“You ended up in jail because of all those camping tickets?” I asked. Charles looked at me solemnly. He was exhausted. He’d been up all night. Since we first met, when he had just lost his home, I had watched him become rundown, emotionally and physically. His girlfriend, Jackie, had been in jail all this time, but he never failed to keep money on her books. Whatever he brought in panhandling or hustling or working odd jobs went to Jackie. She was his girl, his ol’ lady. And Charles had a traditional view of relationships. No matter what else he did, he had to continue to provide. So he typically spent his days working, earning, and to ensure there was money for her, his nights passed without shelter. This in a city with a camping ban and not enough beds.
“Yeah, I failed to appear,” he explained. “They caught me surviving, literally. The first ticket, the very first ticket, was our very first night outdoors. Less than eight hours from them giving us the sleeping bag. They’re gonna charge me $100 plus for each one of those. A $100 ticket and then there’s court costs and all this other stuff. It turns out to be $275, or sixteen hours of community service or six days in jail.”
“So you took the six days in jail?”
“Yeah, I took the six days in jail,” Charles said. “By default.”
For countless individuals like Charles, it is the crime of being poor that ultimately results in jail time when they are unable to pay their escalating fines. But the criminalization of homelessness has consequences that extend beyond spending a few days in jail. Some scholars and activists suggest that the underlying social intent of so-called “crimes of homelessness” may be to render these individuals invisible rather than reduce the problem itself.
University of Colorado Denver’s Dr. Stephen Koester has spent decades studying drug use and homelessness in Colorado. He observes, based on recent research on Denver’s camping ban, that the city’s police “don’t seem to want to give them [the homeless] tickets. They want to keep them moving, or out of sight.”
In the northern Colorado town of Fort Collins, recent plans to bulldoze a park where many homeless gather throughout the day support Koester’s theory. Los Angeles has tried on five separate occasions since 1997 to remove the “visual blight” of the homeless by removing and destroying their belongings. Though the city has repeatedly lost these cases, officials drafted a new ordinance for 2015 permitting law enforcement officers to promptly confiscate homeless individuals’ unattended property. Under the guise of gentrification, appealing to many for the ensuing influx of hipster-friendly, edgy watering holes, cities push their poor and homeless further toward the margins.
If the aim of criminalization is, in fact, to make the homeless disappear, we must consider its range of consequences. Surely, an abundance of these repercussions are intangible, even philosophical in nature. The haves wield their social power over the bodies of the have-nots to avoid feeling uncomfortable over their craft cocktails or upon leaving their lunchtime yoga classes. But scattering the homeless doesn’t just damage disenfranchised bodies in the abstract. It directly and deeply damages social ties and disrupts access to social resources. Several researchers have highlighted the fact that when the homeless are relocated, they often lose access to safety net organizations and resources.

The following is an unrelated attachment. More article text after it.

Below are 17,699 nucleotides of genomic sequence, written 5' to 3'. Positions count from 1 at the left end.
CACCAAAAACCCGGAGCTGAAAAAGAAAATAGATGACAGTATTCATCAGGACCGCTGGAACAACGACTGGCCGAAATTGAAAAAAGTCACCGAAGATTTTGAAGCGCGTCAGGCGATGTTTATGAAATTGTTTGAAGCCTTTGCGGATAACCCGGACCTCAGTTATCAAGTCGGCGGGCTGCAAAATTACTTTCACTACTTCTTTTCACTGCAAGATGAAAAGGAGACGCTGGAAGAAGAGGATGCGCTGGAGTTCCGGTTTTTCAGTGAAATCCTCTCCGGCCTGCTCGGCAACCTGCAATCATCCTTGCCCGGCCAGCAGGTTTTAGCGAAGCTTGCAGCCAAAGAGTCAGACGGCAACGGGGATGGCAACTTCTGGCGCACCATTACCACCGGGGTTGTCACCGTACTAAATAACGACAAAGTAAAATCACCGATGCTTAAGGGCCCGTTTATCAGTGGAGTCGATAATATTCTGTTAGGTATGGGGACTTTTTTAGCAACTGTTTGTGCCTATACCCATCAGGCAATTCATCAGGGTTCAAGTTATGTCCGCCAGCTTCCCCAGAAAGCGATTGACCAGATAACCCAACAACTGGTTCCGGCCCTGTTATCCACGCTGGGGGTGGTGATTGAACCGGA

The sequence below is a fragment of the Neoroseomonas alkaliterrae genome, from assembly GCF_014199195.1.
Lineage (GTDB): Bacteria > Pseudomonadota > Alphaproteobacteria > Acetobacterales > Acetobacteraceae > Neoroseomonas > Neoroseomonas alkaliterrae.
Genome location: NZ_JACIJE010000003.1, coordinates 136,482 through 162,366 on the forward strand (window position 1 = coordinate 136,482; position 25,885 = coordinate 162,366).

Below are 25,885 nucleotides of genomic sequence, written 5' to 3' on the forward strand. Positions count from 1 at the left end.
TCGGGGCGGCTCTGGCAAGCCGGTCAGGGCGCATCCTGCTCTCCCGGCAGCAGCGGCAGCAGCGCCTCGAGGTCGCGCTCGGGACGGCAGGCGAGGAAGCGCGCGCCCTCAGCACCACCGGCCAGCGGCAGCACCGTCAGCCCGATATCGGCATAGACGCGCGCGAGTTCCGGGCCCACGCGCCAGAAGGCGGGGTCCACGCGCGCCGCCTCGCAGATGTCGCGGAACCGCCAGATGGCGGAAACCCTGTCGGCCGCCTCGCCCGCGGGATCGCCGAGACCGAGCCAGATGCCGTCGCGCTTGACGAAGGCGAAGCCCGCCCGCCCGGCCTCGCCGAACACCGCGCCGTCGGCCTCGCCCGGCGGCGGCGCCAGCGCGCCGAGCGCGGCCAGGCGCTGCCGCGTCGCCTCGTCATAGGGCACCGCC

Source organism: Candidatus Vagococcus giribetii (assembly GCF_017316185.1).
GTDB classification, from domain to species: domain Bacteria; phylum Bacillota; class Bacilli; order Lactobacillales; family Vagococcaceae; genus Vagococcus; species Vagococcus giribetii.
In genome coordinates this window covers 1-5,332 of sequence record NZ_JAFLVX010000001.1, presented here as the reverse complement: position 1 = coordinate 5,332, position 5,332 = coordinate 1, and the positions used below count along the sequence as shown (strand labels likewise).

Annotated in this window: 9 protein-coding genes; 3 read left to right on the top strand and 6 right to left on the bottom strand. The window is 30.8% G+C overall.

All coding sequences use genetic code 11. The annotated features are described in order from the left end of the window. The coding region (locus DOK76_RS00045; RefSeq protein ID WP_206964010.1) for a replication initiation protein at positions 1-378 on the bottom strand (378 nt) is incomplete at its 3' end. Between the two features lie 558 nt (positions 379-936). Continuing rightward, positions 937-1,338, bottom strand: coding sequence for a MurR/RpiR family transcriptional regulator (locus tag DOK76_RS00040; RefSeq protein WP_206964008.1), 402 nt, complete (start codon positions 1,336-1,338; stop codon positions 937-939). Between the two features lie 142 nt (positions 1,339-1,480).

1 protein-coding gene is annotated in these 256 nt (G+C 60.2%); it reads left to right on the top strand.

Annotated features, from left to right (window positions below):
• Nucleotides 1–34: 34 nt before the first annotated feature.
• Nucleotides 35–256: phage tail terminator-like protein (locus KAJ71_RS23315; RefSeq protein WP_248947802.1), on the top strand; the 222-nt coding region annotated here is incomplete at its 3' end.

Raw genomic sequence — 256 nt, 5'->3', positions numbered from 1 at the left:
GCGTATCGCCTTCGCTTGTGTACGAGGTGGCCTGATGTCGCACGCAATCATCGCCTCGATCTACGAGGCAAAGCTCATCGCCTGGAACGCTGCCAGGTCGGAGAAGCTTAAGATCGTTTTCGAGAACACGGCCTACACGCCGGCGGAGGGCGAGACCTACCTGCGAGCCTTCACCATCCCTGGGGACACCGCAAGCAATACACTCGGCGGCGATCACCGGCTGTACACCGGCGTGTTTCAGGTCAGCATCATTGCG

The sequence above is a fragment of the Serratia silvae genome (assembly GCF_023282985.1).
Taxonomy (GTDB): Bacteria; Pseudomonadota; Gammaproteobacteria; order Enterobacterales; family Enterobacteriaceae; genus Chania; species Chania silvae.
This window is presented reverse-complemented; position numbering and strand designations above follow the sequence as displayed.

From a human interest perspective, the criminalization of homelessness is clearly bad politics. It dehumanizes people and perpetuates both poverty and suffering. But more specifically, notes Dr. Lee Hoffer of Case Western Reserve University, the promise of punishment forces geographic and social dispersion, and the results of these policies are “detrimental to public health.”
Initiating and encouraging drug use
Fort Collins, Colorado is a medium-sized college town that has been voted one of America’s “most livable” cities several years running. Between college students, growing tech and start-up companies, and booming gentrification projects, affordable housing in the city is increasingly difficult to find. Vacancy rates continue to fall (1.8 percent in 2015) while housing prices and rental costs rise.
Like other cities along Colorado’s Front Range, Fort Collins has had a camping ban for years. In August 2014 alone, police targeted fifty-four illegal campsites and issued thirty-two citations. Those unable to find an approved place to sleep must remain invisible or risk incarceration. Thus, the town’s homeless stay on the move, camp solo and in small groups, and creatively bargain for couch space. These processes can have a peculiar but logical consequence of their own, encouraging and perpetuating drug use, even among people who would like to quit.
Before moving to Fort Collins in the mid-aughts, Dorothy had spent over a decade of her life on the streets. In her early thirties, she lost her children to policies that deemed her an unfit mother due to mental illness and her constant struggle to keep a roof over her family’s head. Though she had dabbled with methamphetamine to work strange hours driving a truck, she used regularly only after becoming homeless. At first, meth was merely a means of networking and negotiating for a place to sleep. By the time we met, nearly two decades later, she described herself as a full-blown addict.